A Simple Way to Create Passwords That You Can Remember

Inevitably, I have the same conversation with a client at least a few times during the duration of our time together – use “good” passwords. I usually get the same response, “I always use good passwords. I just can’t remember them.”

If you are using the same identical password for everything, that’s not good. Period.

How do you handle passwords?

I’ve written in the past about managing passwords with tools, like PasswordBox and Last Pass. I used LastPass for a long, long time before switching to PasswordBox, which I adore. While these tools are great and have their own built in password generators, that doesn’t help you when you are on a public computer, on the road, etc. It’s much easier to remember your password.

I cannot remember one of those long, special character passwords.

Yes. Yes, you can .. and I’m going to show you how.

  1. Pick a two word phrase not affiliated with you and/or your business and your “lucky number.” Using a phrase you use often, makes it all that much easier.
    • Example: Phrase: Sticky wicket | Lucky number: 21
  2. Create a “street” version combining the two words using capital letters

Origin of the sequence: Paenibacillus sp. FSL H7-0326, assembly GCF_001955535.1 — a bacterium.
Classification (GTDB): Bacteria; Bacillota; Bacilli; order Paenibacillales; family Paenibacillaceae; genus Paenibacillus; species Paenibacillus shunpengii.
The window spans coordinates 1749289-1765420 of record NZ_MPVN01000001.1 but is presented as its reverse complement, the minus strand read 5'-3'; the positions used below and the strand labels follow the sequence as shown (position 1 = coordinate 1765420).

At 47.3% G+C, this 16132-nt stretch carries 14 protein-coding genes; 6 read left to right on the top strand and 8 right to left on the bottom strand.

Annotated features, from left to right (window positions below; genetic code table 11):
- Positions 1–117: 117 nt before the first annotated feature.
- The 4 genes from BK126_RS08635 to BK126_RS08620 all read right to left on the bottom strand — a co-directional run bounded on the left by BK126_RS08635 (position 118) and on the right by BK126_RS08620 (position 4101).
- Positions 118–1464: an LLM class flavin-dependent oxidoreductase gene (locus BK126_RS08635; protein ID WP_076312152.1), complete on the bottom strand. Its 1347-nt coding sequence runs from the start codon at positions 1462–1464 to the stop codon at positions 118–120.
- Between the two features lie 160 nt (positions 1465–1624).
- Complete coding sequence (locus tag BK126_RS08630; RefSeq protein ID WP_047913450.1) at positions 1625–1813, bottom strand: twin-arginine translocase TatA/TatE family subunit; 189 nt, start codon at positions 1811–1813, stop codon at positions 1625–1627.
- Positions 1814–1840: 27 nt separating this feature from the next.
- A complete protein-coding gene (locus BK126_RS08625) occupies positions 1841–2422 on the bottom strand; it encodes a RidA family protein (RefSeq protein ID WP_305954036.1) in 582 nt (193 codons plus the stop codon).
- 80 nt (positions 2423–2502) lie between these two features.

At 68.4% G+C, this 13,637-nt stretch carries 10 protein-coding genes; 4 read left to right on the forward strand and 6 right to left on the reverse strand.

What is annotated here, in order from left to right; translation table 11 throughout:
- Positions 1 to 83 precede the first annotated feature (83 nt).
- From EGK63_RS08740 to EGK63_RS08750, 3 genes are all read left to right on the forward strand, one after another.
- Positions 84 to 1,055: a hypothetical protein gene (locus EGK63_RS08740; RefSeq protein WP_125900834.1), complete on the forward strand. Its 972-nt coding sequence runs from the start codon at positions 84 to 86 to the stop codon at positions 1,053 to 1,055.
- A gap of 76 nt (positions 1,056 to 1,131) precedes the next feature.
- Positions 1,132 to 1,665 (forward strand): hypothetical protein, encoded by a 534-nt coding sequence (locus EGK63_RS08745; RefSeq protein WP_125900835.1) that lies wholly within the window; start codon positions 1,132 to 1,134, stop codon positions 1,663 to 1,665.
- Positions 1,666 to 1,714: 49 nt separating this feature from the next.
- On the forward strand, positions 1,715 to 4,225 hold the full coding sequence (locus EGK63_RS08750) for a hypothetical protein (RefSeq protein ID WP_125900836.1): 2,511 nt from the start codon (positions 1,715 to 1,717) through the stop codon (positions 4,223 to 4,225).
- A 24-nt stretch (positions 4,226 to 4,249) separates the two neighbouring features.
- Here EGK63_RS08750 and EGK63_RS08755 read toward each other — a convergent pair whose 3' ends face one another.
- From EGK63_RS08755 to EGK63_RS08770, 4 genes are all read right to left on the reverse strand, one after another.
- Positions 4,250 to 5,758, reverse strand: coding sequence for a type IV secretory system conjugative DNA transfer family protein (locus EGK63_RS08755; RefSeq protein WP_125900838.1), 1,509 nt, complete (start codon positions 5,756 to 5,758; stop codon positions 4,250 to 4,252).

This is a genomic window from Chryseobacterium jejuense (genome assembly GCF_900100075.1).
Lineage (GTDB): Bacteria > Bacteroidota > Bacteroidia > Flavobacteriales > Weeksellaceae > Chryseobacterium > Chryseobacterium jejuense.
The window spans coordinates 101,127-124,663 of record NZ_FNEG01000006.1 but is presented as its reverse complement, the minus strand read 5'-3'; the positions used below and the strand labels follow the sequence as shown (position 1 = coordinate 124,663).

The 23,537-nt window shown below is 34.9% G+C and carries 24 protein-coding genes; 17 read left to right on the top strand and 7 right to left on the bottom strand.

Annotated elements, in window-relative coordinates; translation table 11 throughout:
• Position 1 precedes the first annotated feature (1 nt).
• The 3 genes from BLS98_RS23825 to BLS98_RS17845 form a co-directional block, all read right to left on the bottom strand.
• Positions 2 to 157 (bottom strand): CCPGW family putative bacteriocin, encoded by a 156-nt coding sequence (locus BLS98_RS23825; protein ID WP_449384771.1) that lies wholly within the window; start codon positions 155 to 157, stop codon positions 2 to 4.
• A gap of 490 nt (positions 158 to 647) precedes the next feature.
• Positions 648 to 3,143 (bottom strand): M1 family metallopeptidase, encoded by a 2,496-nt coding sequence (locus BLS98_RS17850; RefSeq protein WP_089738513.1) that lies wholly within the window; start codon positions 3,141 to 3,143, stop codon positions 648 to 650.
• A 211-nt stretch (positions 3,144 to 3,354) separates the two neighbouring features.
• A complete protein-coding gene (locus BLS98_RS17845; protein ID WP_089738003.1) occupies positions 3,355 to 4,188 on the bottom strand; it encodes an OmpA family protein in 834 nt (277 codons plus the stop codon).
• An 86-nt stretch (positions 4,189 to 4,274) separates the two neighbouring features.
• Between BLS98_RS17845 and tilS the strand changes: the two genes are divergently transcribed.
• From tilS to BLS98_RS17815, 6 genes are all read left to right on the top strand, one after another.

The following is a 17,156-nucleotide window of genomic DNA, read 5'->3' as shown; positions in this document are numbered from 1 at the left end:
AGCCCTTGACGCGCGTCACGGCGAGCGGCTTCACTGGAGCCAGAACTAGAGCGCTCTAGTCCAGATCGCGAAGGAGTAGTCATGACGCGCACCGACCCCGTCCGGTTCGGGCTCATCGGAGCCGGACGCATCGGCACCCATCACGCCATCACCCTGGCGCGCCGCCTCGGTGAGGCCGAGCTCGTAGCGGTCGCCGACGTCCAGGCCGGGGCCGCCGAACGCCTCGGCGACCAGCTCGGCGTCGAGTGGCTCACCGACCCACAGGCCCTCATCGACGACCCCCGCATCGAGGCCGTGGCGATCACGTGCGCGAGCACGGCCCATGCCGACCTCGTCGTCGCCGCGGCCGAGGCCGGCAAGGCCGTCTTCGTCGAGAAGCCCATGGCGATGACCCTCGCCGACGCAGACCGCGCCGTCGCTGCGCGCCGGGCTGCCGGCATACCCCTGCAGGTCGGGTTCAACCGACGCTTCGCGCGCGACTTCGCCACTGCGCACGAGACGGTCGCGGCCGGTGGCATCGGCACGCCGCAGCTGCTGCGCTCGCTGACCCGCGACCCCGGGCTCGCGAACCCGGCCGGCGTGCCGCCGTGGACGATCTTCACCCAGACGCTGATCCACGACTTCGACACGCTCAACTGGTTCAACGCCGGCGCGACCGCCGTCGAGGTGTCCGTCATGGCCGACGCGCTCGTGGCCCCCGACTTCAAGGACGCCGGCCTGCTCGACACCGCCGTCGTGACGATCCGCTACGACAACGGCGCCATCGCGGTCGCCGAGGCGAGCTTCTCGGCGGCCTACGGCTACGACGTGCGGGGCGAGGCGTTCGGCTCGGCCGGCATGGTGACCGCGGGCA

• The letter “i” becomes 1 or !
    • The letter “s” becomes $
    • The letter “e” becomes 3, and so on.
    • Example: St1ckyW1ck3t
  3. Add in your lucky number with a symbol around it.
    • Example: St1ckyW1ck3t<21>
  4. Add in 2 (or more) characters from the site you are creating this password for.
    • Example: For Facebook: St1ckyW1ck3t<21>FB
    • Example: For Twitter: St1ckyW1ck3t<21>Tw
      Tip #1: For sites where the site name is two or more words, like Facebook, LinkedIn, FoxNews, etc. then those 2 characters are both caps (see the first example above). If the site is one name, like Twitter, then I use one cap, one lowercase (see the second example above).
      Tip #2: Some sites don’t allow special characters, so have a backup plan. I can attest that currently Travelocity doesn’t allow special characters, so I tend to over-rely on PasswordBox after one failed login attempt. In these instances, just remove the special characters.

      • Example: St1ckyW1ck3t21Tvl
  5. Mix it up! Once you have the phrase and number reserved to memory, there’s no real reason to follow a [phrase][symbol][lucky number][symbol][2 characters] pattern. Some examples would be:
    • St1cky<21>W1ck3tFB
    • <21>St1ckyW1ck3tFB
    • FB<21>St1ckyW1ck3t
When all is said and done, that’s not too hard to remember, now is it?

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